• Jewish law, known as halacha is considered a set of God-given instructions to effect spiritual, moral, religious and personal perfection. As such, it includes codes of behavior applicable to virtually every imaginable circumstance (and many hypothetical ones), which have been pored over and developed throughout the generations in a constantly expanding collection of religious literature. The earliest written compilation of halacha, the Talmud, is considered authoritative.
  • Halacha is a guide for everything the traditional Jew does from the moment he wakes up to the moment he goes to sleep. It is a body of intricate laws, combined with the reasoning on how such conclusions are reached. Halacha incorporates as rules many practices that began as customs, some passed down over the centuries, and an assortment of ingrained behaviors. It is the subject of intense study in religious schools known as yeshivas.
  • Throughout history, halacha has addressed issues on the basis of circumstance and precedent. There have been some significant adaptations, including more formal education for women in the early twentieth century, and the application of halacha to modern technology. While Haredim have typically been more conservative than their Modern Orthodox counterparts regarding new practices and rulings on new applications of halachic concepts, Orthodox Judaism views these types of innovations as consistent with traditionally expounded halachic concepts. Haredi Orthodoxy's differences with Modern Orthodoxy usually lie in interpretation of the nature of traditional halachic concepts and in understanding of what constitutes acceptable application of these concepts.
  • Modern inventions have been studied and incorporated into the ever-expanding halacha, accepted by both Haredi and other Orthodox communities. For instance, rulings guide the observant about the proper use of electricity and other technology on the Jewish Sabbath and holidays. Most major points are the subject of consensus, although fine points are the subject of a greater range of opinions. While discussions of halacha are common and encouraged, laypersons are not authorized to make final determinations as to the applicability of the law in any given situation; the proviso is: "Consult your local Orthodox rabbi or posek (rabbinical authority)."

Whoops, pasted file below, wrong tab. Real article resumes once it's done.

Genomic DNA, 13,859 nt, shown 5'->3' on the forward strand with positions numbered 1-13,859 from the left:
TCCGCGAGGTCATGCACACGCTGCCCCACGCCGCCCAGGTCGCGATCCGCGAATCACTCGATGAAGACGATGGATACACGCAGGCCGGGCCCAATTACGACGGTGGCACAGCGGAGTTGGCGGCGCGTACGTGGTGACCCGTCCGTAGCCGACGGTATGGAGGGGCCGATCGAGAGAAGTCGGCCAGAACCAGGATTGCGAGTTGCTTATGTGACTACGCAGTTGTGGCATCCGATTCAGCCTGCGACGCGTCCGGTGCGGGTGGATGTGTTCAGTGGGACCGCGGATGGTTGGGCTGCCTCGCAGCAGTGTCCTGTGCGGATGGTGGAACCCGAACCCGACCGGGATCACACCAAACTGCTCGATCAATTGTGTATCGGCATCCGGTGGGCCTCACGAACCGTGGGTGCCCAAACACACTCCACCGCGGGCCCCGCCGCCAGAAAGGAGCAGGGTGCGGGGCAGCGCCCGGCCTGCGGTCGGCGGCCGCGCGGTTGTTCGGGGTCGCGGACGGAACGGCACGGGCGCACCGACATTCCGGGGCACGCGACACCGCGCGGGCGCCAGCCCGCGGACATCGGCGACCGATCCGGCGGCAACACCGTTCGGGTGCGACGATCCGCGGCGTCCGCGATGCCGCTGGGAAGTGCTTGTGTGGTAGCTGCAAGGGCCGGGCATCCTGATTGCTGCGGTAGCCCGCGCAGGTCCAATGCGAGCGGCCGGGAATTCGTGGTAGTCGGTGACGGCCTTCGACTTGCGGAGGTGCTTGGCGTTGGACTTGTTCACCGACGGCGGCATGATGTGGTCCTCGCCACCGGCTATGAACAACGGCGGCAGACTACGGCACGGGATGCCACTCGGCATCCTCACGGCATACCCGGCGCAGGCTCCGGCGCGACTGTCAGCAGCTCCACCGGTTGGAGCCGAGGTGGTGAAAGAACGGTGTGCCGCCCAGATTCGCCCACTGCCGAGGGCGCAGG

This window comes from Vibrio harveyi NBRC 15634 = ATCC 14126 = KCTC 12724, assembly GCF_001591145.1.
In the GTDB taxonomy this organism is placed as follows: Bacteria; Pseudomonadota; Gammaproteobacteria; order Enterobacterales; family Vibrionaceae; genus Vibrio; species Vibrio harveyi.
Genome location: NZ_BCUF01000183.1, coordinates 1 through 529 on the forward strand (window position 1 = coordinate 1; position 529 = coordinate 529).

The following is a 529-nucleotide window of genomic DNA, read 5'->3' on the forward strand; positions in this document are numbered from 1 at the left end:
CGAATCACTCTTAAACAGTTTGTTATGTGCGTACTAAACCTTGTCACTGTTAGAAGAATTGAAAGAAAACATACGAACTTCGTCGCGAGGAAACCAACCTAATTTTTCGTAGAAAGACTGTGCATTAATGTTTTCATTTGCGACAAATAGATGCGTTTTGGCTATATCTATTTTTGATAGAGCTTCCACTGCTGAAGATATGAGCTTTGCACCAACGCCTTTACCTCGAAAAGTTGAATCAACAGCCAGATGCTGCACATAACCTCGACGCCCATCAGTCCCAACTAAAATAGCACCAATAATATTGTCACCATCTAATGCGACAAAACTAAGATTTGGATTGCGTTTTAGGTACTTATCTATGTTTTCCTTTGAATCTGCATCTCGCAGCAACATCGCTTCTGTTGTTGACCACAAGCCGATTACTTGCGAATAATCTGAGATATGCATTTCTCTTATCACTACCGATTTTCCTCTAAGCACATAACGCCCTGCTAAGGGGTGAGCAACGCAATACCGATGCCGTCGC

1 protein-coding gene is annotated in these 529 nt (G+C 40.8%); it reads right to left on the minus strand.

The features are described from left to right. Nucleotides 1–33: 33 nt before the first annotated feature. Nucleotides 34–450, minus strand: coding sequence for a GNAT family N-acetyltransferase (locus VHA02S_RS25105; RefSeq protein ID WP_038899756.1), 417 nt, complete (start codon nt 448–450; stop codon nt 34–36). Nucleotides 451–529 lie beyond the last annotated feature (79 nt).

This does not offer guidance to the ethics of finance, which is apparent by its absence and suggests the morality is exempt, but the conditional extraction of money is not and is indeed expected and acceptable. It would seem that the God-given instructions (halacha) through Jewish law has priority over English law. In England. According to the DCSF, three authorities (Barnet, Manchester, Northamptonshire) are considered representative of the country as a whole. There were no breaches of the law in schools run by local authorities or at the government's flagship academies, but flouting the law is widespread in 'faith schools'. State-funded education was introduced by the Education Act (1870) and before this the church provided the only means of an education for poorer children. 'Faith schools' have become so popular that they can now cherry-pick pupils and since league tables measure a school's achievements it is not surprising that only the cream is pursued. The brightest. And the richest. As spinning goes, the original ethos has been spun around to shower advantage onto those who can afford education and deny it to those who cannot. David ('call me Dave') Cameron
  • Eighteen months ago, when David Cameron was an outside bet for the Conservative leadership rather than slight favourite to become prime minister at the next election, the Tory MP John Bercow set out publicly why he thought Cameron was not a good prospect. "In the modern world," Bercow said, "the combination of Eton, hunting, shooting and lunch at White's is not helpful when you are trying to appeal to millions of ordinary people."